This local T-shirt brand is raising awareness about indigenous peoples
Kultura Caved makes clothes with a mission
Aug 9, 2018
There is power in clothes. The humble tee, for example, has been used to disperse ideas and to make bold statements. In an iconic meeting with former British Prime Minister Margaret Thatcher, fashion designer Katharine Hamnett greeted the Iron Lady with a tee that screamed “58% don’t want Pershing.” It was a protest against the relocation of US missiles to the United Kingdom. Fashion label Dior, in its spring/summer 2016 collection, exhibited its “We should all be feminists” tee on the runway.
Then there’s Frank Ocean, who wore a “Why be racist, sexist, homophobic, or transphobic when you could just be quiet? tee to the Panorama Music Festival. So, when artist Jaq Lopez found his desire to delve deeper into our culture, he decided to do it through clothes.
Lopez is the man behind clothing brand Kultura Caved or K’ved, which intends to raise awareness about indigenous communities.
“K’ved was born out of curiosity for our culture,” Lopez says. When he was in college, history classes left him craving a deeper understanding of our culture. He also observed that city dwellers knew little about the customs of indigenous cultural communities.
With this realization, Lopez made it his mission to connect urban dwellers and various indigenous communities.
After leaving a corporate job, he went to his first community immersion in Sadanga, Mountain Province. Though motivated and excited, he and his companions ended up visiting “during a sacred time in their community when visitors were discouraged.” They were asked to leave.
“It was a wakeup call that what I wanted to achieve was not that easy,” Lopez says. “You have to do extensive research, build relationships first, and respect their traditional practices.”
Despite the mishap, Lopez’s sojourn to the north eventually resulted in his first collection for “Possessed Palay.” For this collection, Lopez took cues from the magnificent Banaue Rice Terraces.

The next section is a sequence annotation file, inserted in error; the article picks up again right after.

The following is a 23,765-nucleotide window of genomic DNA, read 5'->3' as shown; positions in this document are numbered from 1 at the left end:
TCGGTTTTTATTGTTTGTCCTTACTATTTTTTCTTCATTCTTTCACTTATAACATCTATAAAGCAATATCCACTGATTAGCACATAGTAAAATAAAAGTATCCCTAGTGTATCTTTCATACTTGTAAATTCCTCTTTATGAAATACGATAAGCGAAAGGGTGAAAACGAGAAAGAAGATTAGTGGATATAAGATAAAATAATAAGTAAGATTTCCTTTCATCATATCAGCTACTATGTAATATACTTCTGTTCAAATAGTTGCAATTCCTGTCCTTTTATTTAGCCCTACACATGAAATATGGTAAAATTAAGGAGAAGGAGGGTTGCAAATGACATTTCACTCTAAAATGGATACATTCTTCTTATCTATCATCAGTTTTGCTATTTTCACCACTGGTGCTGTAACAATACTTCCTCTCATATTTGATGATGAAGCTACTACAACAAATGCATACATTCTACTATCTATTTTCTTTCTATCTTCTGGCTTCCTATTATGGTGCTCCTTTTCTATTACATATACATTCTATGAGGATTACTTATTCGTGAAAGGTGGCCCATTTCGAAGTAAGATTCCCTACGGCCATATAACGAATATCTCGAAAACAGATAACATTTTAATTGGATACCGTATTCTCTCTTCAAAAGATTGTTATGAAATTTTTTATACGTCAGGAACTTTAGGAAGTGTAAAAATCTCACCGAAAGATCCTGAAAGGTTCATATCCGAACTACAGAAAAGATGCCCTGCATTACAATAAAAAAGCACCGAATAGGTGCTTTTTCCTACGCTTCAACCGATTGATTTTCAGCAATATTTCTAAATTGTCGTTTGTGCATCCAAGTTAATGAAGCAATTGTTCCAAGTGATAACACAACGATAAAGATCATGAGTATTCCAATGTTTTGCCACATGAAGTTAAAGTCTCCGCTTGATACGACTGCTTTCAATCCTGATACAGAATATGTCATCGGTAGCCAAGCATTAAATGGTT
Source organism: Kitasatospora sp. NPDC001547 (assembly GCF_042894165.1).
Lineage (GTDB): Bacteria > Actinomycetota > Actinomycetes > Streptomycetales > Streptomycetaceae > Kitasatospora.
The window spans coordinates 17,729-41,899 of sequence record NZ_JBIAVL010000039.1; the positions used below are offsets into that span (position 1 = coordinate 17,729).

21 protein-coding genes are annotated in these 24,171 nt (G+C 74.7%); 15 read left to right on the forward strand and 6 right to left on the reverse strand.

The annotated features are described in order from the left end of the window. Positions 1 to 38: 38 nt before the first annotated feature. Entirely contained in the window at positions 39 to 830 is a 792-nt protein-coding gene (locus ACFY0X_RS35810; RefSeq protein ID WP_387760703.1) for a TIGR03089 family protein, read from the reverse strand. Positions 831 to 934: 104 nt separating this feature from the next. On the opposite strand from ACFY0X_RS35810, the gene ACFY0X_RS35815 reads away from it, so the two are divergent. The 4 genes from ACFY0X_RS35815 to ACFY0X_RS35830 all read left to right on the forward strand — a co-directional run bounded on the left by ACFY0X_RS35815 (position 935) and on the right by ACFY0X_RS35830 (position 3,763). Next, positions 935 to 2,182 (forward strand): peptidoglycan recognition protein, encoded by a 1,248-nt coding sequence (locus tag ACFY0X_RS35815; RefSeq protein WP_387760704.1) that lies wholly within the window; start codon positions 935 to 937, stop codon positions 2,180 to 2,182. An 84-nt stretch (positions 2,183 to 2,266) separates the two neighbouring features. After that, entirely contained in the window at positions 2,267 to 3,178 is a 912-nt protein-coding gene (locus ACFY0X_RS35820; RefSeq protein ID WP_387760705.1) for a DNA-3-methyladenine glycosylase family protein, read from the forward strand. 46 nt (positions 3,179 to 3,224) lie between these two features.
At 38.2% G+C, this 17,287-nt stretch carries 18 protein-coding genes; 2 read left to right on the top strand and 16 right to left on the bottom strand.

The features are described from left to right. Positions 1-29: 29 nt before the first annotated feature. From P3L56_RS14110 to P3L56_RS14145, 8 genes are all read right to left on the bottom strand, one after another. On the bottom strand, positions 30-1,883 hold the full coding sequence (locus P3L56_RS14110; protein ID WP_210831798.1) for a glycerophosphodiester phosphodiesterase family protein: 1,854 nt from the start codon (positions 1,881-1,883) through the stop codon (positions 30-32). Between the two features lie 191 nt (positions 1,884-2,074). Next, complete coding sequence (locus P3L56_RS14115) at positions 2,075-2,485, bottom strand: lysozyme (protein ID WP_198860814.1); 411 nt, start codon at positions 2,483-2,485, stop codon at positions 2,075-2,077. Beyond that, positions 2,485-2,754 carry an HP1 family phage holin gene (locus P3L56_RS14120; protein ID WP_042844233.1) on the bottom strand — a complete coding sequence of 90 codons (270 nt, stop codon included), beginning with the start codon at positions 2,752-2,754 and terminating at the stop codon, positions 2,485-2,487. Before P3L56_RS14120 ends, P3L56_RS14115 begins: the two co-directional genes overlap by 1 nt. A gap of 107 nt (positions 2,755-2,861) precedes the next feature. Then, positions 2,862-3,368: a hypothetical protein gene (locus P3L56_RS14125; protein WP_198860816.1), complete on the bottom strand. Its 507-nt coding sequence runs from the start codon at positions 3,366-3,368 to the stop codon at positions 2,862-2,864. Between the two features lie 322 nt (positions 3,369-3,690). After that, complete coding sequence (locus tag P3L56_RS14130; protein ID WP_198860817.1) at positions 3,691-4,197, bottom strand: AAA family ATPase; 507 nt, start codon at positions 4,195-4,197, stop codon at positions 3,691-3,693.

From the Mountain Province, Lopez found himself in Capiz and met the Aglalana Ati Community.
Based in Dumarao, Capiz, the Aglalana Atis champion the centuries-old tradition of creating anting-antings. Drawing inspiration from the Aglalana Ati amulets, he created his second advocacy design called “Anti-Aswang.”
After his first two advocacy designs, Lopez experienced a slump. This, along with the impulse to learn surfing, led him to a vacation in Siargao. The island fueled Lopez’s drive and imagination again, but his stay also revealed the growing plastic waste problem in the island.
Upon his return to Manila, he realized his third advocacy design: “Pinoy Poseidon.” It aims to bring attention to the plastic pollution in Siargao.
Lopez’s creative process always includes an impact project for the communities. “We funded a feeding program and street art workshop in Capiz through Possessed Palay and our partner organization Advancement for Rural Kids. We’re also finishing up a Center for Indigenous Culture together with the Aglalana Ati Community through Anti- Aswang. Lastly, we’ve raised enough funds through Pinoy Poseidon for a water refilling station in Cloud 9, Siargao to help reduce plastic bottle waste in collaboration with SEA Movement and Save Philippine Seas.”
K’ved has trod a curious geographical pattern—from north to south. Right now, Lopez resides in Malaybalay, Bukidnon for the Hineleban Foundation. But it could also be a natural inclination brought about by his curiosity. Mindanao after all “has not been getting attention and appreciation. But there’s so much going on here and they deserve a chance to be seen and heard,” he says.
“True to the brand name, [much of our culture] is still caved deep within our country. But if people from the city choose to go out of their comfort zone and do the challenging trek into the ‘cave,’ they’ll realize the treasures found within will enrich their lives.”
Know more about K’Ved through instagram.com/kulturacaved
You can find them at Hub: Make Lab, First United Building, Escolta, Manila
This story originally appeared in Northern Living Heirloom Issue
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